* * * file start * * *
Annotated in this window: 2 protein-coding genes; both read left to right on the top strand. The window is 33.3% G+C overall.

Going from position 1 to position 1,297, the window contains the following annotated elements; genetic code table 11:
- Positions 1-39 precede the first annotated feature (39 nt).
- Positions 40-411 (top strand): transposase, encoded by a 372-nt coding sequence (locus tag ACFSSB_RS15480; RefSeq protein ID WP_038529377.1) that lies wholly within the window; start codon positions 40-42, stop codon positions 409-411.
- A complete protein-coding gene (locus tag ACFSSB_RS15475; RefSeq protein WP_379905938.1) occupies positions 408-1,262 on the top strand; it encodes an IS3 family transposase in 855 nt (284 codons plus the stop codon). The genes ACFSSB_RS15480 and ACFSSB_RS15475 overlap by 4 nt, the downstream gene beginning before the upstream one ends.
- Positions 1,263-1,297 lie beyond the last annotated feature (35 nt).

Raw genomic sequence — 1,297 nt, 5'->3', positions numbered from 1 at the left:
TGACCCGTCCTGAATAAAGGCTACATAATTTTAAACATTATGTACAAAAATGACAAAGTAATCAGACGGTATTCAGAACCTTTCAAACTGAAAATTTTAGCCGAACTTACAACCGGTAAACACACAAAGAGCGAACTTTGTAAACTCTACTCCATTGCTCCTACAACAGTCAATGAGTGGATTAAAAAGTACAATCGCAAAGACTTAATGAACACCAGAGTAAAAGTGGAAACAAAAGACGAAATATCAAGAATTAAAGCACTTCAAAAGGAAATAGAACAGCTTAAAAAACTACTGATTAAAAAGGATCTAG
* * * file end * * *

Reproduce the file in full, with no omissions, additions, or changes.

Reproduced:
Annotated in this window: 2 protein-coding genes; both read left to right on the top strand. The window is 33.3% G+C overall.

Going from position 1 to position 1,297, the window contains the following annotated elements; genetic code table 11:
- Positions 1-39 precede the first annotated feature (39 nt).
- Positions 40-411 (top strand): transposase, encoded by a 372-nt coding sequence (locus tag ACFSSB_RS15480; RefSeq protein ID WP_038529377.1) that lies wholly within the window; start codon positions 40-42, stop codon positions 409-411.
- A complete protein-coding gene (locus tag ACFSSB_RS15475; RefSeq protein WP_379905938.1) occupies positions 408-1,262 on the top strand; it encodes an IS3 family transposase in 855 nt (284 codons plus the stop codon). The genes ACFSSB_RS15480 and ACFSSB_RS15475 overlap by 4 nt, the downstream gene beginning before the upstream one ends.
- Positions 1,263-1,297 lie beyond the last annotated feature (35 nt).

Raw genomic sequence — 1,297 nt, 5'->3', positions numbered from 1 at the left:
TGACCCGTCCTGAATAAAGGCTACATAATTTTAAACATTATGTACAAAAATGACAAAGTAATCAGACGGTATTCAGAACCTTTCAAACTGAAAATTTTAGCCGAACTTACAACCGGTAAACACACAAAGAGCGAACTTTGTAAACTCTACTCCATTGCTCCTACAACAGTCAATGAGTGGATTAAAAAGTACAATCGCAAAGACTTAATGAACACCAGAGTAAAAGTGGAAACAAAAGACGAAATATCAAGAATTAAAGCACTTCAAAAGGAAATAGAACAGCTTAAAAAACTACTGATTAAAAAGGATCTAG